However, not all insurers promptly respond to these cases. As practice shows, the insured person has to pay for the treatment himself, since the payment for it from the insurer is not timely transferred for various reasons.

Upon returning home, there is hope to receive compensation. However, here too there are many obstacles: from the collection and submission of numerous supporting documents to the clarification of the fact that the treatment provided during the trip does not belong to the insured event. A good payout can only be if the tourist gets a disability.

  1. Reduction of compensation for luggage insurance

Damage or loss of luggage during a trip is not a pleasant experience. This is used by insurers, promising their clients substantial payments when insuring such risks. However, the insurance contracts they offer contain many “traps” that allow either not to pay insurance compensation, or to limit the number of payments to the minimum amount.

For example, luggage insurance rules may stipulate that compensation will be paid taking into account the depreciation rates from the original cost of lost items – but only if the owner confirms it with sales (cash) receipts or other documents. If such supporting documents are not provided, the insurer will make payments at the minimum rate.

9. Delaying payments on insurance against travel abroad

Medical insurance should not be confused with travel cancellation insurance. These are two different things. Travel cancellation insurance should protect you from losing money in case the trip is canceled for any reason (for example, the hotel went bankrupt, or a visa was not given, etc.). Maybe that’s why it costs, as a rule, 5-10% of the tour cost, which is a lot.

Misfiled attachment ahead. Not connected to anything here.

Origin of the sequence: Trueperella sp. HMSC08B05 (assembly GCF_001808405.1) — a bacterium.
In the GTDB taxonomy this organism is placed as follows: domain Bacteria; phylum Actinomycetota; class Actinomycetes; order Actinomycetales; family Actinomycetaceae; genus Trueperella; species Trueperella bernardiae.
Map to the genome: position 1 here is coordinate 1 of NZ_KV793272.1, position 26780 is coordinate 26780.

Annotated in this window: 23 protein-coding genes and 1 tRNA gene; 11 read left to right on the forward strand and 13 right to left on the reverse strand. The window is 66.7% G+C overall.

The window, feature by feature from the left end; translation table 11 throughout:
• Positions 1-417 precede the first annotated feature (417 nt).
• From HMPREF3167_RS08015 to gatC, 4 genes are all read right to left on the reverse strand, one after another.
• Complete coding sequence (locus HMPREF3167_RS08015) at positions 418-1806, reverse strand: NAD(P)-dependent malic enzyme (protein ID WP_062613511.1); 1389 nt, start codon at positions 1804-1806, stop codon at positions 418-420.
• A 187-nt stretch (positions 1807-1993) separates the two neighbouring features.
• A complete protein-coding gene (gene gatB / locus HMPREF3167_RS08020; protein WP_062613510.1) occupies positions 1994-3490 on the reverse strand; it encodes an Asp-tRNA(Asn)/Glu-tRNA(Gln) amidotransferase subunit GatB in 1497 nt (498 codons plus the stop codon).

However, even in these cases, getting insurance is very difficult. If, when drawing up a policy and receiving money from a client, almost all insurance companies use an electronic form of communication (through the website and the client bank), then if an insured event occurs, their Insurance Rules come into force, according to which documents are accepted from the insured only at the office or when sending through the Russian Post.

In this case, before issuing a policy, the policyholder must make sure that the procedure for paying out insurance compensation will be as prompt as the payment for this policy.

10. Assessment of the insured event by an interdependent expert

Usually, the Insurance Rules provide for the possibility of an independent choice of an expert appraiser by the insured, because otherwise it will be recognized as illegal. However, in practice, many insurers refuse to pay for the services of an independent expert, referring to the company’s internal regulations.

In real life, the insured is offered to contact an “independent” expert firm, which at the same time has not advertised connections with the insurance company. This becomes clear from the amount of damage that their expert will indicate in the report.

In such cases, the insured needs to be calm about the meager amount of payments. It is necessary to obtain insurance since the fact of payment will be proof of recognition of the insured event by the insurer. Then you will need to contact a truly independent expert and receive an official statement of damage assessment, which will serve as the basis for contacting the financial institution or a court. If such an act is recognized, then a decision will be made on the additional payment of the difference to the insured according to two expert assessments.